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The Vancouver skyline, where Environment Canada has issued an air quality advisory and heat warning. Photo: Andrew Chin/Getty Images

Nearly 500 people have died in British Columbia since Friday as a historic heat wave grips the region, Chief Coroner Lisa Lapointe said in a statement Wednesday.

Why it matters: The heatwave in the Pacific Northwest has shattered records and alarmed scientists. In Lytton, British Columbia the temperature soared to 121°F on Tuesday, conditions which, in North America, are usually reserved for the desert Southwest.

The big picture: The record-breaking temperatures scorching the Pacific Northwest have translated to a markedly higher death rate than usual in British Columbia.

  • "The last five days in British Columbia have seen an unprecedented number of deaths reported to the BC Coroners Service. Between Friday and 1 p.m. today, at least 486 sudden and unexpected deaths have been reported to our agency," Lapointe noted.
  • The 486 deaths represent a "195% increase over the approximately 165 deaths that would normally occur in the province over a five-day period," she added.

Of note: Although not all of these deaths can be attributed to the heatwave in the Pacific Northwest, Lapointe said the extreme weather is likely responsible for the surge in numbers.

  • “While it is too early to say with certainty how many of these deaths are heat related, it is believed likely that the significant increase in deaths reported is attributable to the extreme weather B.C. has experienced and continues to impact many parts of our province."

What to watch: The number is "preliminary" and is expected to increase as more reports are filed and data is updated.

What they're saying: John Horgan, the premier of British Columbia, said at a press conference Tuesday that the heat wave underscored the existential threat posed by global warming, per the New York Times.

  • “The big lesson coming out of the past number of days is that the climate crisis is not a fiction,” Horgan said. “It is absolutely real.”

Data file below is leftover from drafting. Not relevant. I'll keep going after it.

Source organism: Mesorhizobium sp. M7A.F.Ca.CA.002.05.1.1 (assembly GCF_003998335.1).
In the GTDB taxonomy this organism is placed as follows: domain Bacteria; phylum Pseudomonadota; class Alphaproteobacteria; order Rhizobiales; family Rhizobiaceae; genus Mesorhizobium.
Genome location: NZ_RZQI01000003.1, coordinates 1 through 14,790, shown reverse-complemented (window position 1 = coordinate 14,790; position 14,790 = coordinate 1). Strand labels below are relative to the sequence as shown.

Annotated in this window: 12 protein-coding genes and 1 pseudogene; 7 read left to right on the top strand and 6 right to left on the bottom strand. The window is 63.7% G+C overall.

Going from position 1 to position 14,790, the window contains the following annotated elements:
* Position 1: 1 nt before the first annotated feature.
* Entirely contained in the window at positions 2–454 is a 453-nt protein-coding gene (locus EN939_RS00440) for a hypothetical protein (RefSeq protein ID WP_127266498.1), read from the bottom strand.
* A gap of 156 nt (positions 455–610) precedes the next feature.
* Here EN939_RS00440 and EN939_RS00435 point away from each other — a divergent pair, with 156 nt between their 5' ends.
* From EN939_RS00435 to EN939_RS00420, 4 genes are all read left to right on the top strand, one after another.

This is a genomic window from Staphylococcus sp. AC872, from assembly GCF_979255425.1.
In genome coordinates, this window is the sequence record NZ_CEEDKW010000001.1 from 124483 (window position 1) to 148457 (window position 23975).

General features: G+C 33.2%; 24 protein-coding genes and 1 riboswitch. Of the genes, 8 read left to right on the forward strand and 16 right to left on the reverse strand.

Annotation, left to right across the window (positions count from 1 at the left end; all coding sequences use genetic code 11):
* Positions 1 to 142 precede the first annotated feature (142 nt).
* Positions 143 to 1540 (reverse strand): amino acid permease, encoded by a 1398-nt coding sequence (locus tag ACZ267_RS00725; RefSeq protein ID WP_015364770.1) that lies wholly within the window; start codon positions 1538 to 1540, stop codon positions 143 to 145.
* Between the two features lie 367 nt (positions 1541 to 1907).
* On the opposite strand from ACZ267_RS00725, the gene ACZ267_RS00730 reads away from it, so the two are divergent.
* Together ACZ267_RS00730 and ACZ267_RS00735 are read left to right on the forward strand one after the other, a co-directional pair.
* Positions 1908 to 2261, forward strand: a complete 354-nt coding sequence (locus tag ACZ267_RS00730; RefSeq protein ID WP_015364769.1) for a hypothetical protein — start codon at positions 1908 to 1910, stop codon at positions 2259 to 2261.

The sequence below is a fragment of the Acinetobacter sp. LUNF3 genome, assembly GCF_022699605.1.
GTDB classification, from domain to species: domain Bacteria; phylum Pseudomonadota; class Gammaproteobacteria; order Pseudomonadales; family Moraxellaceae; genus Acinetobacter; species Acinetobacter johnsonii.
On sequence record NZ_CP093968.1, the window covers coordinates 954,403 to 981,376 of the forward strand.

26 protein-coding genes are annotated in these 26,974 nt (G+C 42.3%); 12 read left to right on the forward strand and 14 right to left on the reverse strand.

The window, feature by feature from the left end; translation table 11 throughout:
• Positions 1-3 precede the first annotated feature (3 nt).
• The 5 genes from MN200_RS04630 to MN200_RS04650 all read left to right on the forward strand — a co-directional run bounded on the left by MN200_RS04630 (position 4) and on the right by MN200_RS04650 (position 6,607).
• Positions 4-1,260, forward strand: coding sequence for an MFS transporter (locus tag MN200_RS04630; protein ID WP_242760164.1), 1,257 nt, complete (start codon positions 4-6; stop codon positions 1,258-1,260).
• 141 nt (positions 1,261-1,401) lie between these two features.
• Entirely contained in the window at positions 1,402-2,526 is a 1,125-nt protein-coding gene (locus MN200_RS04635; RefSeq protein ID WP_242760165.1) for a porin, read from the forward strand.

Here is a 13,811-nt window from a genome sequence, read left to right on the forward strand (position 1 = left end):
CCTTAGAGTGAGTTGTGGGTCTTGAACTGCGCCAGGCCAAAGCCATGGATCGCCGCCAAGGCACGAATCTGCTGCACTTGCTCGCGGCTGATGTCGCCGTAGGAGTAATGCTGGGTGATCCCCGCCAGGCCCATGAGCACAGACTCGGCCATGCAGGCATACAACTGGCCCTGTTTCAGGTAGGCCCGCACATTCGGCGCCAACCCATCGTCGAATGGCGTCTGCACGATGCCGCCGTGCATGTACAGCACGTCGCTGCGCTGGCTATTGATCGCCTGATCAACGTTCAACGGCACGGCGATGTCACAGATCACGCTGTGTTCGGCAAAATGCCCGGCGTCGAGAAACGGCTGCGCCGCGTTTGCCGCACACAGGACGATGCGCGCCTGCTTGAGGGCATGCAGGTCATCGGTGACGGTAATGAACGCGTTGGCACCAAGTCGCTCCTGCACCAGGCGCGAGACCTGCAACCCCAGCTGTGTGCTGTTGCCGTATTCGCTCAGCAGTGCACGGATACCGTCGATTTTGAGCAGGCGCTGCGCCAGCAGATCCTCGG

Our thought bubble, from Axios' Andrew Freedman: Climate studies have shown that extreme heat events such as this one are becoming more severe and frequent due to human-induced climate change, but the magnitude and longevity of this weather pattern has shocked many climate researchers. To put the heat into context, the all-time high temperature record in Las Vegas, Nevada stands at 117 degrees. British Columbia shattered that this week.

Go deeper: Pacific Northwest heat wave, Canada temperature record shock experts

Go deeper

Study: Cost of carbon emissions measured in lives lost is high

Data: Our World in Data; Chart: Axios Visuals

Adding projected heat-related deaths into cost-benefit analysis of federal rules would tilt policymaking in favor of more aggressive carbon emissions cuts, a new study finds.

Why it matters: The social cost of carbon helps determine the outcome of cost-benefit analyses that underpin federal regulations. Adding in global warming's potential to cause more heat-related fatalities would tilt the policy calculus from supporting a gradual phaseout of emissions starting in 2050, to fully decarbonizing by the same year.

Jul 29, 2021 - Podcasts

What this summer means for the climate crisis

From Portland to New Orleans, heat watches, warnings, and advisories are in effect across 19 states. It’s just the latest in a series of extreme heat waves, floods and wildfires across the world that have been made worse by the ongoing climate crisis. How should we be thinking about how to solve all of these climate calamities?

  • Plus, what it takes to put up a monument.
  • And, U.S. women win gold at the Olympics.

Guests: Author of Ida B. The Queen, Michelle Duster, Axios' Andrew Freedman, and Ina Fried.

Credits: Axios Today is produced in partnership with Pushkin Industries. The team includes Niala Boodhoo, Sara Kehaulani Goo, Dan Bobkoff, Alexandra Botti, Nuria Marquez Martinez, Sabeena Singhani, Amy Pedulla, Naomi Shavin, and Alex Sugiura. Music is composed by Evan Viola. You can reach us at podcasts@axios.com. You can text questions, comments and story ideas to Niala as a text or voice memo to 202-918-4893.

Go deeper:

Manhattan, Westchester prosecutors request evidence from Cuomo investigation

Gov. Cuomo during a press conference in New York City on Aug. 2. Photo: Lev Radin/Pacific Press/LightRocket via Getty Images

The district attorneys for Manhattan and Westchester County on Wednesday requested evidence related to New York Attorney General Letitia James' investigation into sexual harassment allegations against Gov. Andrew Cuomo (D), according to a letter obtained by NBC News.

Why it matters: The district attorneys are investigating if alleged conduct highlighted in an independent report published by James' office that occurred in their jurisdictions was criminal in nature.